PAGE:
Which rhetorical choices are means? Which ones are objectives?

Another question that Jones evokes is, if one agrees with Brennan’s view that some rhetorical choices are objectives rather than means, then which ones are which?   For example, an appellate brief should have a theme.  If, as Brennan suggests, the choice of issues can be an objective, is the theme an objective or a mean?  How about metaphors?  How about references to history or popular culture that help make a point?  All of these choices give an appellate brief its character. Does that character belong, ultimately and ethically, to the lawyer or the client?  Whose rhetoric—the lawyer’s or the client’s—should a brief reflect? And then, what should the appellate lawyer do about it?

            Does the appellate lawyer’s professional expertise in legal rhetoric matter?

And finally, what might appellate lawyers make of Justice Brennan’s suggestion that except for a small handful of cases, the lawyer’s rhetorical choices in a brief—good or bad—are not so important?  Brennan’s argument is just the opposite of the majority’s, which places great value on the professional expertise of the appellate lawyer.  Brennan, instead, minimizes the value of the appellate lawyer’s contribution to justice, suggesting instead that, in most cases, judges can figure out the right result regardless of the effectiveness of the brief writing.  If that is the case, what is the value the appellate lawyer adds in anything but a handful of cases?  If the rhetorical, i.e., persuasive, writing of the appellate lawyer does not matter so much, then what does matter?  And, if persuasive writing doesn’t really matter, then maybe in appellate brief writing, it doesn’t really matter if rhetorical choices are objectives or means.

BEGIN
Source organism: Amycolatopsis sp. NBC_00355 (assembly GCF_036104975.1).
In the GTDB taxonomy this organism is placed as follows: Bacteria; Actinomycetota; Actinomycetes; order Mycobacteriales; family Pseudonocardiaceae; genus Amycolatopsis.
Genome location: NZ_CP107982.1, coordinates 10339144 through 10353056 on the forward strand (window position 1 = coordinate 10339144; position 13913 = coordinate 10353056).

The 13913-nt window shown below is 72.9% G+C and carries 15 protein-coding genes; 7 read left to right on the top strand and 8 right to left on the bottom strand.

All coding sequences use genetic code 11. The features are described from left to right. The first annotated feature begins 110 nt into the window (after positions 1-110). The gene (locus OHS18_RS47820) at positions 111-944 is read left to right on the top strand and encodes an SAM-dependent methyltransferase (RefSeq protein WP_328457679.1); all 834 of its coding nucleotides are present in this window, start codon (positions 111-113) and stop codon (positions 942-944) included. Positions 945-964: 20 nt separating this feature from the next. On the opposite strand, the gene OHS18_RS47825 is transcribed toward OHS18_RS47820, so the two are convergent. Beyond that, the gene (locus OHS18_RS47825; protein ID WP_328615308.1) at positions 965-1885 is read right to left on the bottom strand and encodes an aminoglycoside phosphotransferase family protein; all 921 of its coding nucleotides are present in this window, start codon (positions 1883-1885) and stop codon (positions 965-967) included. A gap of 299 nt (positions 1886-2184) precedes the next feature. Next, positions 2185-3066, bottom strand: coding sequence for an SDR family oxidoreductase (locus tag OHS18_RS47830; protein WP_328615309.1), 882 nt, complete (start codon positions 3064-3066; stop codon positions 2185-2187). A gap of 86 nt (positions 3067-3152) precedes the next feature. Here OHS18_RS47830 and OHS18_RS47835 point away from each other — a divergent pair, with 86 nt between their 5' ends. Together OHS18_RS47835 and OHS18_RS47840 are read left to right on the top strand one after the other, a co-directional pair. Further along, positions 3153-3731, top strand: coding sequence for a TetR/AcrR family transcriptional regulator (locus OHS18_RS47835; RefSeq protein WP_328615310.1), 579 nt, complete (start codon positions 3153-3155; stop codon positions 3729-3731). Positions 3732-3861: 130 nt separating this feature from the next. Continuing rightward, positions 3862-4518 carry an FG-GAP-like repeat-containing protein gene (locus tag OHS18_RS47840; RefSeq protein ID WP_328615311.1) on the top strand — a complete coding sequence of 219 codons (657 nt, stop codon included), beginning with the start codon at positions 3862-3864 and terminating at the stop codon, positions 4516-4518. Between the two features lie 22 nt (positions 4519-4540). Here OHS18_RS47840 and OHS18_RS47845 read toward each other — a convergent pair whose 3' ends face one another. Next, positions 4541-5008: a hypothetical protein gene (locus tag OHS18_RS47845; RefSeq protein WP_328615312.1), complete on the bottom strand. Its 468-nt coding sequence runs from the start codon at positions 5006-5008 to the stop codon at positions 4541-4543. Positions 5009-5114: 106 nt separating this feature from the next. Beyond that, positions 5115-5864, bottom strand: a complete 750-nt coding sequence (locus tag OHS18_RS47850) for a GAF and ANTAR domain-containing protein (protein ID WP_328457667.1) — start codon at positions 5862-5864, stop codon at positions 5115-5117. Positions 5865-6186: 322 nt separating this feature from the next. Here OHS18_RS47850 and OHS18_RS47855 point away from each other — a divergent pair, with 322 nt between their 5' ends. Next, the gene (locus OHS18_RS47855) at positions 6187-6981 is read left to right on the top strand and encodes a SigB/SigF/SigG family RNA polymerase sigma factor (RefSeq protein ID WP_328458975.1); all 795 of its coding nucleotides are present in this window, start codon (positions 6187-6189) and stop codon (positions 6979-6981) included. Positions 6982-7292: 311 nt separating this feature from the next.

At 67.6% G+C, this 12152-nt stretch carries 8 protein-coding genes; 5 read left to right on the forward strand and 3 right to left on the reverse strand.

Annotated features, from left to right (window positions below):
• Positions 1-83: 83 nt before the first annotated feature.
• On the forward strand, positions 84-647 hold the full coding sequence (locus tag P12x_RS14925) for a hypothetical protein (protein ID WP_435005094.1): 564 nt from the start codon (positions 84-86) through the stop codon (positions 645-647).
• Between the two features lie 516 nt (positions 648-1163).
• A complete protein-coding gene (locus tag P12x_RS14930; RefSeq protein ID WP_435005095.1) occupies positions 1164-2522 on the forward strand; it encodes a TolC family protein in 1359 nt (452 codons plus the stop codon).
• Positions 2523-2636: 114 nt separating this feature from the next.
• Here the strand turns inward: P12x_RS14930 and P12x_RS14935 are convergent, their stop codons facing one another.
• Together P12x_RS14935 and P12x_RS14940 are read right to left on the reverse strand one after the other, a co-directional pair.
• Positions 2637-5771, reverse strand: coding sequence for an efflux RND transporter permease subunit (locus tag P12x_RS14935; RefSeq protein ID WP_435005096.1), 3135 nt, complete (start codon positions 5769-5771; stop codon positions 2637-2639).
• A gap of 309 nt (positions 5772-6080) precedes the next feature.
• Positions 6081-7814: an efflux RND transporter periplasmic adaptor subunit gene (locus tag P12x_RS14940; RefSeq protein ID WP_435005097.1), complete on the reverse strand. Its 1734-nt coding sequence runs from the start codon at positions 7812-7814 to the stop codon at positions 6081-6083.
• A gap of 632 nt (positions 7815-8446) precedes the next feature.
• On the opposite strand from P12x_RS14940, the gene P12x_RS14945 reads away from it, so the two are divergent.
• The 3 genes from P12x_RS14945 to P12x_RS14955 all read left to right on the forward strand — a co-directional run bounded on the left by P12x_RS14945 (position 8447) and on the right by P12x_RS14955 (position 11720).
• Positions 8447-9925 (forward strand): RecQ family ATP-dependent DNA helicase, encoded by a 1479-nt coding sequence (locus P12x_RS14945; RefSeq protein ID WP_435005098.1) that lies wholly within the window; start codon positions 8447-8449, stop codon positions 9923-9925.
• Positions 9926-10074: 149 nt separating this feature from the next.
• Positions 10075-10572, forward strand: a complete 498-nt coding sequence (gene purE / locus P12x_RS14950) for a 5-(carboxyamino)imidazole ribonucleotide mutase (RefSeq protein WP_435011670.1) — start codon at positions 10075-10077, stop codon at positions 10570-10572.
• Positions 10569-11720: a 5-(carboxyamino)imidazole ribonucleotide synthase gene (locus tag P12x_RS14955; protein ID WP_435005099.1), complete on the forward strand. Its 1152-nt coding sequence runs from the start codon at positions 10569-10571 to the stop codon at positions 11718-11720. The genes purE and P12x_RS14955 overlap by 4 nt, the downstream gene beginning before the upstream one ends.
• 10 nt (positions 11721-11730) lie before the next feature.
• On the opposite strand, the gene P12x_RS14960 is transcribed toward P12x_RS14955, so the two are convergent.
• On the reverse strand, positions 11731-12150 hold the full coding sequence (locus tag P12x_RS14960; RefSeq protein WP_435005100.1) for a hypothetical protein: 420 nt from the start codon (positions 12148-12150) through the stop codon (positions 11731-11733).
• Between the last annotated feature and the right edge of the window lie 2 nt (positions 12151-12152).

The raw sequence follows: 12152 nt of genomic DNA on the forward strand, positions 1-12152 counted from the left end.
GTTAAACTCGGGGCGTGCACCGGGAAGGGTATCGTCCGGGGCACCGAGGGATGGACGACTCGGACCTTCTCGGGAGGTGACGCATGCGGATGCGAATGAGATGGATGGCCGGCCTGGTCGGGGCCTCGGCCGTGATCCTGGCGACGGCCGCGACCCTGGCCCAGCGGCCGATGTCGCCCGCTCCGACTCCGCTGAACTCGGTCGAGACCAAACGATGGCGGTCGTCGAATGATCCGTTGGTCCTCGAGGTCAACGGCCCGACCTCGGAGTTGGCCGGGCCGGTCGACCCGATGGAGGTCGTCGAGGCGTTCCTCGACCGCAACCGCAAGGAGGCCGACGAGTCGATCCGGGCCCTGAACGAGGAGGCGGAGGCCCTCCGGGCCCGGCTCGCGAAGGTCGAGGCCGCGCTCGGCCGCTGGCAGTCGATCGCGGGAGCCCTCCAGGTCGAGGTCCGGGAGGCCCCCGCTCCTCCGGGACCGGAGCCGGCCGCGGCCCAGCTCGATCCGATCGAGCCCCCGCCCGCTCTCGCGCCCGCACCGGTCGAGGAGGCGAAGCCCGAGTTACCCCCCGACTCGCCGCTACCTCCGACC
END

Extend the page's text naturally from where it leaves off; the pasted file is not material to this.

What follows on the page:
Ultimately, I think that the lawyer’s rhetorical skill is most often a means to accomplish the client’s objectives that is influential and meaningful in the judicial process. That skill guides the decision maker, invents effective argument, brings perspective, and, perhaps, most importantly, shapes the law.  Brennan acknowledged in his dissent that lawyers do, in some cases, help “shape the law.” This impact is even more obvious where judges, in written opinions, overtly respond to the arguments that the lawyers have raised.  And an appellate lawyer’s writing, if not legally, then materially, gives the client voice in a system that may seem to be impenetrable, incomprehensible, and unfair.  This makes the appellate lawyer’s rhetorical skill critical, particularly for clients who are not able to effectively do that for themselves regardless of whether a judge can find the just result all on their own.

That being said, Jones v. Barnes reminds that even if rhetorical choices in brief writing are most likely a means to accomplish the client’s objectives and that civil appellate lawyers are most often the last line of decision-making in which issues to raise on appeal, clients of all stripes deserve an opportunity to influence and their own voice to those choices.  In fact, that kind of consultation can make briefs even more rhetorically effective because clients can invent arguments, too.

What have I missed in my analysis here? What do you think the ethics and rhetoric of raising issues in briefs? Your thoughts are welcome in the comments below.

Kirsten Davis teaches at Stetson University College of Law and in the Tampa Bay region of Florida. She is the Director of the Institute for the Advancement of Legal Communication. The Institute’s mission is to study legal communication issues and provide programming and training that improves legal communication skills. Among other things she’s up to right now, she’s currently serving on the Florida Bar Association’s Special Committee on Professionalism. The views she expresses here are solely her own and not intended to be legal advice. You can reach Dr. Davis at kkdavis@law.stetson.edu.